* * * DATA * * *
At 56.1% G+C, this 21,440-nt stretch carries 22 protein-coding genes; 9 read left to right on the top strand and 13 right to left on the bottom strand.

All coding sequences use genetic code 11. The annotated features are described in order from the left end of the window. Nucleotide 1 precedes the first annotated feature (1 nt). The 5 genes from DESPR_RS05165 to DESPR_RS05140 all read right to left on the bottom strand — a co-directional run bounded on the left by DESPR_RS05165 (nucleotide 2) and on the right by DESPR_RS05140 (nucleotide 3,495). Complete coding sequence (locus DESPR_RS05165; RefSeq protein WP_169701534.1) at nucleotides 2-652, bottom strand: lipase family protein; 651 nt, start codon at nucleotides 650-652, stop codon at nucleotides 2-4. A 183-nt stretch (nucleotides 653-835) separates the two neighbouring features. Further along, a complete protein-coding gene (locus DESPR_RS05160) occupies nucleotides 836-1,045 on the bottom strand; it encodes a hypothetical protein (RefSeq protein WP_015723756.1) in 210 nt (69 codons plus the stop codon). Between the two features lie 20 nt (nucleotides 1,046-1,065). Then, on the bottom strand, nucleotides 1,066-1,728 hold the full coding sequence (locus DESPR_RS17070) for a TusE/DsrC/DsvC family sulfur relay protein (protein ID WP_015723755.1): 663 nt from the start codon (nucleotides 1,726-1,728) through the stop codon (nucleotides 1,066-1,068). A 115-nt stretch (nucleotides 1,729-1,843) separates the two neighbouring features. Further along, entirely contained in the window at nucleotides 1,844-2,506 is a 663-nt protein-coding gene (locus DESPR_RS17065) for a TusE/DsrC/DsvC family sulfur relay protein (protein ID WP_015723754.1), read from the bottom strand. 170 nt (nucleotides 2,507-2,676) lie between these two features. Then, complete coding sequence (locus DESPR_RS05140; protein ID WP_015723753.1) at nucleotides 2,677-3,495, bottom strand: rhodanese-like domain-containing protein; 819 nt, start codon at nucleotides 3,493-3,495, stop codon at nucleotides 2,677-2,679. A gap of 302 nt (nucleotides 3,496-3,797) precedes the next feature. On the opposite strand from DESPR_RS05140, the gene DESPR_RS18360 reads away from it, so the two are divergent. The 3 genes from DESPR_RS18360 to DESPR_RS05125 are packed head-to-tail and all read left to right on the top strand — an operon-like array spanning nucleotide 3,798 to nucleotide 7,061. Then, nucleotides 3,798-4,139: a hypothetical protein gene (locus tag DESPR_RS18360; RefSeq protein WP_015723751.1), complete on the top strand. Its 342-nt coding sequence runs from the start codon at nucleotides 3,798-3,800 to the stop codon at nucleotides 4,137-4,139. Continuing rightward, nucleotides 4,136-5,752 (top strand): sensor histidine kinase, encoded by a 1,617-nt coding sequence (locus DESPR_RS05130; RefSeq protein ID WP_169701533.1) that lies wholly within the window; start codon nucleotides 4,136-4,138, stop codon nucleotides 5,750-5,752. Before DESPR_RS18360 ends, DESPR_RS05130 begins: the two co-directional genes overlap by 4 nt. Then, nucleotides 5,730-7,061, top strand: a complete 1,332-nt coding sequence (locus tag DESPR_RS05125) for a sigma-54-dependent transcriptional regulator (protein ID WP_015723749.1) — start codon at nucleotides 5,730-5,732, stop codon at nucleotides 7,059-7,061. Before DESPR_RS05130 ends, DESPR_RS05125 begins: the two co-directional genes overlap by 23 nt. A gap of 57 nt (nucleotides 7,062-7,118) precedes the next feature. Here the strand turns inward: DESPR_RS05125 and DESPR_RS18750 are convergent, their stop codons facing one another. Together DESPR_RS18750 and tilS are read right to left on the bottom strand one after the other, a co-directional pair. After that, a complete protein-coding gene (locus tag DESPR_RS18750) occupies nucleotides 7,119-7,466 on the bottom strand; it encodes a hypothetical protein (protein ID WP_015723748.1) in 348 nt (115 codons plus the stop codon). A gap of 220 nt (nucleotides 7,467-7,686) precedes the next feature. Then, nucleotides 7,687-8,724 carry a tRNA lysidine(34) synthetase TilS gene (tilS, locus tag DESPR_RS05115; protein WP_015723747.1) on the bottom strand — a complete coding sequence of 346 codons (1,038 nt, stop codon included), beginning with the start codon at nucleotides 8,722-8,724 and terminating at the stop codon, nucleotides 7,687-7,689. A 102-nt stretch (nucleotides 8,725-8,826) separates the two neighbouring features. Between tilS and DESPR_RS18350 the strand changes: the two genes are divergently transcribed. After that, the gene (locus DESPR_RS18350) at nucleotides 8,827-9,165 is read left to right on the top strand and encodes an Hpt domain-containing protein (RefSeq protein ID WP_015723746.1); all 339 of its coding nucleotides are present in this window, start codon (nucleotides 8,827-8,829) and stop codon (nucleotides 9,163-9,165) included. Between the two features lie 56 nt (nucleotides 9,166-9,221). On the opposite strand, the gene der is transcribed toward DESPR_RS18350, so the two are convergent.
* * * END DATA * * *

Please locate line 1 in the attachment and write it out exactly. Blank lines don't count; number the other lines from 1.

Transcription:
At 56.1% G+C, this 21,440-nt stretch carries 22 protein-coding genes; 9 read left to right on the top strand and 13 right to left on the bottom strand.